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11 Years of War in Syria

What started as an anti-authoritarian uprising became a brutal international proxy war. However many years pass, the solution remains the same.

Thick smoke from an airstrike by the U.S.-led coalition rises in Kobani, Syria, as seen from a hilltop on the outskirts of Suruc, at the Turkey-Syria border. , Lefteris Pitarakis/AP)

This week marks the 11th anniversary of the war in Syria.

The war in Syria should never have reached its 11th anniversary. Only an international political settlement can put an end to the fighting and the Syrian people’s suffering.

As a Syrian American, it is difficult to acknowledge such a grim milestone without feeling a profound sense of anguish over the nearly 500,000 lives lost, the displacement of over 13 million people, and the destruction of its cultural relics.

I often wonder whether Syrians and Palestinian refugees I’ve met during my visits there are still safe. I cling on to my pre-war memories, like my euphoric first trip to Aleppo to discover my ancestral roots. I also still remember that tranquil day in 2004 when I basked in the splendor of the impressive Roman ruins at Palmyra, years before ISIL terrorists badly damaged the ancient city.

Despite such unrelenting tragedy, the Syrian people have remained resilient while confronting the challenges before them. Refugees have also adapted to their resettled homes and refugee camps throughout the Middle East. While the circumstances are hardly ideal, they are focused on rebuilding their lives and some have started their own businesses. This speaks to their inspiring grit and bravery, which rarely makes the news.

Regardless of how many anniversaries pass, the solution to the conflict remains the same. The international community must broker a meaningful political settlement in Syria that will finally end hostilities and allow for much-needed reconstruction to take root.

The war started 11 years ago when “Arab Spring” protests for freedom and human rights broke out across Tunisia, Egypt, and Libya.

Around the same time, in the city of Daraa in southwestern Syria, a group of Syrian children painted graffiti on a wall opposing President Bashar al-Assad. In response, government security forces detained and reportedly tortured them.

Outrage over their horrific treatment sparked protests for the dignity of all Syrian people and a denouncement of the Assad family’s decades of authoritarian rule and corruption. Mounting poverty magnified their concerns, as Syria’s mostly agrarian-based economy had been suffering from the consequences of a severe drought. Collectively, these factors ignited a widespread uprising on March 15, 2011.

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As demonstrations grew, Assad responded brutally and provided few concessions. Eventually, the initially peaceful protest movement evolved into a varied, armed opposition supplied by powerful regional states like Saudi Arabia and Turkey. Non-state terrorist groups who opposed Assad’s rule, like ISIL, exploited the chaos.

The U.S. then led an anti-ISIL military coalition in 2014, which still conducts operations inside Syria and has further contributed to the violence. As the fighting intensified, long-time Syrian allies Iran and Russia stood by Assad. At Assad’s request, Russia formally intervened in 2015, and has undoubtedly kept him in power.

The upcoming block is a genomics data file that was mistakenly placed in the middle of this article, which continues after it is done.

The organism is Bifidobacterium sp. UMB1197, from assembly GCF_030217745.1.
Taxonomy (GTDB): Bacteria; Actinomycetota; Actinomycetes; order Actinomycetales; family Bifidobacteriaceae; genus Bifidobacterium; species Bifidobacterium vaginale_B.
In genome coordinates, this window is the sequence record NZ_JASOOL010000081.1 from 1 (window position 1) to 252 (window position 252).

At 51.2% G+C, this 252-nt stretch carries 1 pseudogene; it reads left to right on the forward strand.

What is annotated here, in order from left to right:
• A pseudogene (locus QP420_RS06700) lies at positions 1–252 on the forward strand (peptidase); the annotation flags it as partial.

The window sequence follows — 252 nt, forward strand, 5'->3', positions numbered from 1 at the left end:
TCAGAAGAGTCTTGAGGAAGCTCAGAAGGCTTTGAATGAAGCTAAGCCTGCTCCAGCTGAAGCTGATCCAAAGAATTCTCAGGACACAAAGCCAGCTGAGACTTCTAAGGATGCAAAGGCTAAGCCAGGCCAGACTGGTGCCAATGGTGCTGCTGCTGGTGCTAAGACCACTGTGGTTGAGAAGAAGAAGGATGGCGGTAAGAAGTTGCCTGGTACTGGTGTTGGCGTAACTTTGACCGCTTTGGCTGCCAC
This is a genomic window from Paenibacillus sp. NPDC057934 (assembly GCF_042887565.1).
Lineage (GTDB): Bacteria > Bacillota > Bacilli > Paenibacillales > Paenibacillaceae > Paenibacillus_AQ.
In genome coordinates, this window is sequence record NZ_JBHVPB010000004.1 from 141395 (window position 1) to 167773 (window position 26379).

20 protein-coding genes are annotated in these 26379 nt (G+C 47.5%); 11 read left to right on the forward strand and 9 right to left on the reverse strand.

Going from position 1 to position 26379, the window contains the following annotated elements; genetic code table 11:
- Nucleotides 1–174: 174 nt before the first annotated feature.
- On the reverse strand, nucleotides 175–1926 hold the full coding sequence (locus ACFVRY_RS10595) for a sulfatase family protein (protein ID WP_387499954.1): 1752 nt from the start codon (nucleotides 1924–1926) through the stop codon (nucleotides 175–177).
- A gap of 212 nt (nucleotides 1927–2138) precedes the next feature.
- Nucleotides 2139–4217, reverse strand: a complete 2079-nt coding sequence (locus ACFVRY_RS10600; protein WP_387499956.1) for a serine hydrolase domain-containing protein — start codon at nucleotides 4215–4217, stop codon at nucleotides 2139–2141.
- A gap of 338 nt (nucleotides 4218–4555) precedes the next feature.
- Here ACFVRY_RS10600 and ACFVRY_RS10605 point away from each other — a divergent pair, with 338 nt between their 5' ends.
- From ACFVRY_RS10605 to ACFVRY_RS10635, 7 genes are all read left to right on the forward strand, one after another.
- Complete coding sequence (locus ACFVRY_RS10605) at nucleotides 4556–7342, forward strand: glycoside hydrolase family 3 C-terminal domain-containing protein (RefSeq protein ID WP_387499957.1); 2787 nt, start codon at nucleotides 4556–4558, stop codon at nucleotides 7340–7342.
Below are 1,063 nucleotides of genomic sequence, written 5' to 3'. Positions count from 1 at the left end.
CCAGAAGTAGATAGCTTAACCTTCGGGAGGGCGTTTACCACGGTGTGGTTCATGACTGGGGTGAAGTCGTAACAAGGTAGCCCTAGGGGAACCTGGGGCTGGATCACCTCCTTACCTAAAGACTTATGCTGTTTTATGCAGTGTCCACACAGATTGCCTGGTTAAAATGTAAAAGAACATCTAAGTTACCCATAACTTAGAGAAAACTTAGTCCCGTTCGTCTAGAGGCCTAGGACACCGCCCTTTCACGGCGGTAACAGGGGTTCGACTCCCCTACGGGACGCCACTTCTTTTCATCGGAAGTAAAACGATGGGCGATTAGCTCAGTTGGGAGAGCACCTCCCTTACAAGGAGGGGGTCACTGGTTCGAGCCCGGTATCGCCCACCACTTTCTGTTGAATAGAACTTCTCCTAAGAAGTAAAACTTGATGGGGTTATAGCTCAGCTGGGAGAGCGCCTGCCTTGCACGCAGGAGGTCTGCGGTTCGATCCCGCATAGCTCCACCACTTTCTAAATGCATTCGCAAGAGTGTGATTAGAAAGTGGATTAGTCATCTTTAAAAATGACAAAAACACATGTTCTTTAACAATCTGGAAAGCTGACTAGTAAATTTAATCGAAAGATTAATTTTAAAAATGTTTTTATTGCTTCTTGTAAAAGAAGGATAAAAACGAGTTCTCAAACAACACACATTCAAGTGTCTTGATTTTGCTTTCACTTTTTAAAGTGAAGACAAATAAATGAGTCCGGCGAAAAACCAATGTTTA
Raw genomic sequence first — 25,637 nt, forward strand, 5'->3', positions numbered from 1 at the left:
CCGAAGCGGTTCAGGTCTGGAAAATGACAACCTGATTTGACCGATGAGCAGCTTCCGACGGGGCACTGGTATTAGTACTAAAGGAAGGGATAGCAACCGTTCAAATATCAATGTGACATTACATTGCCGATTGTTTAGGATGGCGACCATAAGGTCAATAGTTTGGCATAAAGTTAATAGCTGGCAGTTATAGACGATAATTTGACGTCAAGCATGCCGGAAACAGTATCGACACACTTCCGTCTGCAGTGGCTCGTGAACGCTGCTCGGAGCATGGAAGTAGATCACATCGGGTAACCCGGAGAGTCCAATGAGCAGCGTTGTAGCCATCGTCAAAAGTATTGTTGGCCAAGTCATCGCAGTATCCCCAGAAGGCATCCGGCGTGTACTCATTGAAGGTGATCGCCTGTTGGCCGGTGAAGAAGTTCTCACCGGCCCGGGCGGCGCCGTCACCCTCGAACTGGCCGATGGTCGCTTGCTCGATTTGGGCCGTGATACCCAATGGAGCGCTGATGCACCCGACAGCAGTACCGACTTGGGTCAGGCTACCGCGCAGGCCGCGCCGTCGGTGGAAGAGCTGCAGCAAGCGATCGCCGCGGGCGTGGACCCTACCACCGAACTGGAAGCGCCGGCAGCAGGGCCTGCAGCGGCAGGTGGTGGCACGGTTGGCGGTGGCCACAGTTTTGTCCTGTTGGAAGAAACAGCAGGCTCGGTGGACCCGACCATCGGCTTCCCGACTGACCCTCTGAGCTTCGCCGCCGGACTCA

What started off as a Syrian uprising has mutated into multiple proxy wars, including at one point between the U.S. and Russia. Neighboring Israel, which still occupies the Syrian Golan Heights, frequently strikes Iranian targets inside Syria.

In the span of a decade, Syria has become a recruiting ground for terrorists, a battlefield for states competing for geopolitical interests, and a boon for the arms industry. It’s no wonder, then, that the world’s largest refugee crisis has ensued there.

The fundamental rights of the Syrian people who courageously rose up and demanded dignity have been disturbingly lost amidst this chaos. A 2021 report by the Independent International Commission of Inquiry on Syria found that all sides in the conflict have committed the “most heinous” human rights abuses, including potential war crimes.

In one case, a U.S. drone attack in 2019 killed up to 64 women and children in the town of Baghuz, according to a New York Times investigative report. In other instances, Syrian military and Russian air forces have bombed civilian neighborhoods, hospitals, and markets. All parties must be held accountable for such crimes.

As the world’s attention focuses on Russia’s war in Ukraine, Russia has also continued its war in Syria, where conditions are dire.

Alongside the ongoing death toll and displacement of Syrians, the poverty rate hovers at 90 percent. Some 14.6 million people inside Syria depend on humanitarian aid. The Ukraine war has further threatened Syria’s food security, since most wheat imported to Syria comes from Russia and Ukraine.

The U.S. economic sanctions on Syria are also hurting civilians more than their intended targets. They have not led to Assad’s ouster, but they have left communities without essential commodities.

The war in Syria should never have reached its 11th anniversary. Only an international political settlement can put an end to the fighting and the Syrian people’s suffering. For the sake of the deceased and other long-forgotten victims, the international community must display the same resolve to end the war in Syria as it has so far in Ukraine.

Farrah Hassen, a Foreign Policy In Focus contributor, is the Carol Jean and Edward F. Newman Fellow of the Institute for Policy Studies. She wrote her Master's thesis in 2007 on Syria and the Iraq War at American University's School of International Service.

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